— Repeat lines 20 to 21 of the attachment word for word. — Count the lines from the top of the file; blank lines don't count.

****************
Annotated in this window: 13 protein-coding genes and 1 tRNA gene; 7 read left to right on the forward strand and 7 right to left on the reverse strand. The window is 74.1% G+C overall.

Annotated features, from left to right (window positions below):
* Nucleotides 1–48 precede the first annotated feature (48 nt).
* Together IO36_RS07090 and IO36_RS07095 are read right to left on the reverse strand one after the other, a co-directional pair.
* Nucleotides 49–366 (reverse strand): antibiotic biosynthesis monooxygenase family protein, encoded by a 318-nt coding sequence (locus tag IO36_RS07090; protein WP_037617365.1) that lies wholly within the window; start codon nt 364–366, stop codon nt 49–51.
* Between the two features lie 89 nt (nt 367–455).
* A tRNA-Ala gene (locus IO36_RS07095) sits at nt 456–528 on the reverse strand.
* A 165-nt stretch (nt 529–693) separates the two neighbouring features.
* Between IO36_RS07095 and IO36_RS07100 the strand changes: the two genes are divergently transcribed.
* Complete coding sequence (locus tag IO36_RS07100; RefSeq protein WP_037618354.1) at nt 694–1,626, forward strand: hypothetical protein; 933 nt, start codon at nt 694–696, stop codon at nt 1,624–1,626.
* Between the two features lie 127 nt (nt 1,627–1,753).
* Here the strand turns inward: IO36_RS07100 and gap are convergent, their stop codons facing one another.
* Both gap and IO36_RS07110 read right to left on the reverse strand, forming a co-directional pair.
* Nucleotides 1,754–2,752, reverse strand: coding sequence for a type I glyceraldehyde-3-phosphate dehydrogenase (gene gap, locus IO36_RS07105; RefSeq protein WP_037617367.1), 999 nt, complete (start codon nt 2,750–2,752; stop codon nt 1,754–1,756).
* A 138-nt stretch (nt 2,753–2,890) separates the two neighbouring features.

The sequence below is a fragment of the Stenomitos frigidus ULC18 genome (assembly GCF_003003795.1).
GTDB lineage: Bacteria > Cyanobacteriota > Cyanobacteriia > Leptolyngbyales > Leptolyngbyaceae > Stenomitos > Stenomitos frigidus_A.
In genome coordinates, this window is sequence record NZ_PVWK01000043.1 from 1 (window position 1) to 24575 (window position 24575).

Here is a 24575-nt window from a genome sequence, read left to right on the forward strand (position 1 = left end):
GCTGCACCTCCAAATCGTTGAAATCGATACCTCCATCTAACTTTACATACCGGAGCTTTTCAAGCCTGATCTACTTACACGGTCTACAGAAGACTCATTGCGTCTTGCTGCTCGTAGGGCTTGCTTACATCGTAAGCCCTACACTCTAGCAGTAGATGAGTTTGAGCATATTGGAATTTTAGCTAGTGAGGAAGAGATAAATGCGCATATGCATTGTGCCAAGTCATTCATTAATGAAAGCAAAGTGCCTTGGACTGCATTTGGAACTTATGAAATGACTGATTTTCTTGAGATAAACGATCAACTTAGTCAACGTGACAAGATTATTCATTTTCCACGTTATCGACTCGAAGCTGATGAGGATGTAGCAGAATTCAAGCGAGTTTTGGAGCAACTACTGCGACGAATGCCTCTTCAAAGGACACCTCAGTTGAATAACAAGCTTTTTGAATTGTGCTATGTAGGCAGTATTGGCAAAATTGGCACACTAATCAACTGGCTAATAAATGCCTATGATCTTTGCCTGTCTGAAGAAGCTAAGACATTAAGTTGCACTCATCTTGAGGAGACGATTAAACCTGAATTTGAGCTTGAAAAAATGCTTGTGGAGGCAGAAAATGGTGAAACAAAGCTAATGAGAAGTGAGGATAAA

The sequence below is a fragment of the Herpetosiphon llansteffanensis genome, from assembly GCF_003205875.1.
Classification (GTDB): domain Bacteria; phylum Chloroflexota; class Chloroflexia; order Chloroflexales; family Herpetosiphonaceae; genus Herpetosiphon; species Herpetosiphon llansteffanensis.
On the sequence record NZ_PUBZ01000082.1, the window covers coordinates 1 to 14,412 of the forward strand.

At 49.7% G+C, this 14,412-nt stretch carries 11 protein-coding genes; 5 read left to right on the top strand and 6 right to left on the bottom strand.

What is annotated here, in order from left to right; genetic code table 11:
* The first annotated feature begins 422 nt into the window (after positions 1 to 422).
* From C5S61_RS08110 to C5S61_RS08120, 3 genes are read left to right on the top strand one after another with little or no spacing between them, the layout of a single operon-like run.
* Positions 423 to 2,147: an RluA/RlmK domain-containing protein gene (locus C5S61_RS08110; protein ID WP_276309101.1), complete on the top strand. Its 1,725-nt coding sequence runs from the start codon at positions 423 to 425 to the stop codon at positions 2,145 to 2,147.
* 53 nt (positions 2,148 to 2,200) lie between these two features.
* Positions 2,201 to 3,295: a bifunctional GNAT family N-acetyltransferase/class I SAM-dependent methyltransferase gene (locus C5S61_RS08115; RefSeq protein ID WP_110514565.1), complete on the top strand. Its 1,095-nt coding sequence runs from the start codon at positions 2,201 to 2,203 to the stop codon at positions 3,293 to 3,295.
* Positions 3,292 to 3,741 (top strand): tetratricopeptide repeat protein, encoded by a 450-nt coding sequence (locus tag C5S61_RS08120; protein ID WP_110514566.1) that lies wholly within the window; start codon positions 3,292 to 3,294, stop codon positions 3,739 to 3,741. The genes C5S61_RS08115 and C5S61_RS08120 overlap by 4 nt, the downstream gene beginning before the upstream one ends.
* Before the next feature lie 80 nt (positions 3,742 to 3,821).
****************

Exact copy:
GCTGCACCTCCAAATCGTTGAAATCGATACCTCCATCTAACTTTACATACCGGAGCTTTTCAAGCCTGATCTACTTACACGGTCTACAGAAGACTCATTGCGTCTTGCTGCTCGTAGGGCTTGCTTACATCGTAAGCCCTACACTCTAGCAGTAGATGAGTTTGAGCATATTGGAATTTTAGCTAGTGAGGAAGAGATAAATGCGCATATGCATTGTGCCAAGTCATTCATTAATGAAAGCAAAGTGCCTTGGACTGCATTTGGAACTTATGAAATGACTGATTTTCTTGAGATAAACGATCAACTTAGTCAACGTGACAAGATTATTCATTTTCCACGTTATCGACTCGAAGCTGATGAGGATGTAGCAGAATTCAAGCGAGTTTTGGAGCAACTACTGCGACGAATGCCTCTTCAAAGGACACCTCAGTTGAATAACAAGCTTTTTGAATTGTGCTATGTAGGCAGTATTGGCAAAATTGGCACACTAATCAACTGGCTAATAAATGCCTATGATCTTTGCCTGTCTGAAGAAGCTAAGACATTAAGTTGCACTCATCTTGAGGAGACGATTAAACCTGAATTTGAGCTTGAAAAAATGCTTGTGGAGGCAGAAAATGGTGAAACAAAGCTAATGAGAAGTGAGGATAAA

The sequence below is a fragment of the Herpetosiphon llansteffanensis genome, from assembly GCF_003205875.1.